The Winsted Journal Opinion/Viewpoint

Remembering the O’Reilly who didn’t do fires

The day Bill O’Reilly was fired, a former colleague at Channel 3 News in Hartford asked if I recalled any sexual harassment allegations during O’Reilly’s very brief time with us as a reporter/anchor decades ago.

I said I didn’t. Our differences with O’Reilly were purely journalistic. 

Earth Day March for Science in Washington: Think like a proton

Steady rain, soggy fields, sharp-pointed umbrella ribs, and long lines at security checkpoints failed to dampen the spirits of the 12,000 or so participants in the March for Science in Washington, D.C., on Earth Day, April 22. 

Municipal elections: November is not too far away …

This year is, for many of the towns in our coverage area, the year when a municipal election will be held in November.

A municipal campaign is more than politicians grandstanding at parades and festivals, shaking people’s hands and kissing babies while they try to win votes.

It is also much more than a chance for people to show off fancily designed signs on their lawn.

A municipal campaign is really a chance for a town to determine its future direction and to elect people who they feel will lead them in that direction.

Letter to the Editor - Winsted Journal - 4-21-17

P&Z made wrong decision

It is my opinion that the Planning and Zoning Commission members based their neglectful decision April 10 on pre-conceived emotions and personal opinion.

Their decisions and conclusions are required to be based on facts and the outlined regulations of planning and zoning. 

They have now set a terrible precedent that we in Winsted will dictate how, when, why and where and  to whom a business owner can sell. 

Finito la comedia

Anyone who has a slight appreciation toward circus, vaudeville or slapstick should have loved Trump. I did. From the moment he announced his intention to run as the president of the United States of America, shall we say, he was sort of enjoyable? 

There was something nutty about his behavior, that he appeared to be a gold mine for satirists searching for fresh material. Oh, just watching his expressions was priceless, the way he moved his mouth sideways, the way he rolled his eyes and the way he pulled his hair back. Oh, yes, the hair. 

Malloy still has strength and time to slow state’s long fall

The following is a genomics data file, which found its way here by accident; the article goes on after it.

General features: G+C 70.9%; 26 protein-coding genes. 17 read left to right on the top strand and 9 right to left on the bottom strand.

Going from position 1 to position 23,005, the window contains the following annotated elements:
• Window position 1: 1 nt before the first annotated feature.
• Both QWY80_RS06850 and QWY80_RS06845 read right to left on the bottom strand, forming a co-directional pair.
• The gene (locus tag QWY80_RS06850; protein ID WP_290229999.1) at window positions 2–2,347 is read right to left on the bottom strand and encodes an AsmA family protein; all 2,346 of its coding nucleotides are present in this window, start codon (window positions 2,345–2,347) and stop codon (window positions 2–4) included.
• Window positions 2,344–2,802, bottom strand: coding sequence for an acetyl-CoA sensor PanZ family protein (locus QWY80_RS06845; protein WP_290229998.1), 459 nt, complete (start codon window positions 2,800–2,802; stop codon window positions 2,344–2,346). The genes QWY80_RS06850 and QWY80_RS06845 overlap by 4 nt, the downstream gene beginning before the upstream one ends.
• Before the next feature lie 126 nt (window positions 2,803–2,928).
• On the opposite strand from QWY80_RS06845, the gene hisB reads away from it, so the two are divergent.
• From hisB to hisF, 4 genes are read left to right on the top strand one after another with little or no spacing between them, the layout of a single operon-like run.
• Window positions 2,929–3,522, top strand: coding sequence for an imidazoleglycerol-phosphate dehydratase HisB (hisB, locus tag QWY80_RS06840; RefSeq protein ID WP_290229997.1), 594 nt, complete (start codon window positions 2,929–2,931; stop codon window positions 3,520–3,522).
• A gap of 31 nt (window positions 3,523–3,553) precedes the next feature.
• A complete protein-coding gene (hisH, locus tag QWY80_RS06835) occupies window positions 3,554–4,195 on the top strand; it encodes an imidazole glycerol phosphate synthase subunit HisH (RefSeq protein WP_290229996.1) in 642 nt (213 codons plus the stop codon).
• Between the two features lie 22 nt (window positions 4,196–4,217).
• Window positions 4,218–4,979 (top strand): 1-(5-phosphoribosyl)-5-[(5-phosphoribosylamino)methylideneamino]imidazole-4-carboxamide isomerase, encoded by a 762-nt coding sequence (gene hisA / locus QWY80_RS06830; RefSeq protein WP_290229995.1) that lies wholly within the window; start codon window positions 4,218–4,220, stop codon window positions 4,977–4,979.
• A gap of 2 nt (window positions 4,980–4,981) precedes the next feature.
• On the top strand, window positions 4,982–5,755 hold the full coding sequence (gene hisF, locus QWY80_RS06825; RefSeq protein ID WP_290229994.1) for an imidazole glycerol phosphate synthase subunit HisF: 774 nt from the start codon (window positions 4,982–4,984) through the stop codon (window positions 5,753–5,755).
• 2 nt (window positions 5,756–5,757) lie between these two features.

Announcing so far ahead of the next election that he will not seek a third term, Governor Malloy risks losing influence with the General Assembly, which has only begun the first of its two sessions remaining during his term. 

But even as a “lame duck” the governor can preserve his influence if he is willing to use or threaten to use his veto more aggressively. And by forswearing re-election, he has given himself more freedom to do things that strike him as impolitic but right or necessary.

Wide open race for dubious prize: governor

It’s probably just a coincidence that Dan Malloy announced he would not seek reelection the day after a national survey determined he had the third-worst approval rating of all 50 governors and was the least popular Democratic governor in the United States.

The governor said his low approval rating wasn’t a factor and that he had never been afraid of taking unpopular stands, and we’ll take him at his word. 

Fine Print

Connecticut has real income tax, fake spending cap

This summer, Connecticut will celebrate — or maybe “observe” is the better verb — the 25th anniversary of the state income tax.

And in November, we’ll be marking the 24th anniversary of the amendment to the state Constitution that was designed to make everyone feel better about the income tax — the state spending cap.

The income tax was real, but the spending cap turned out to be a fake.

The savings and stability of public banking

As a society obsessed with money, we pay a gigantic price for not educating high school and college students about money and banking. 

The ways of the giant global banks — both commercial and investment operations — are as mysterious as they are damaging to the people. Big banks use the Federal Reserve to maximize their influence and profits.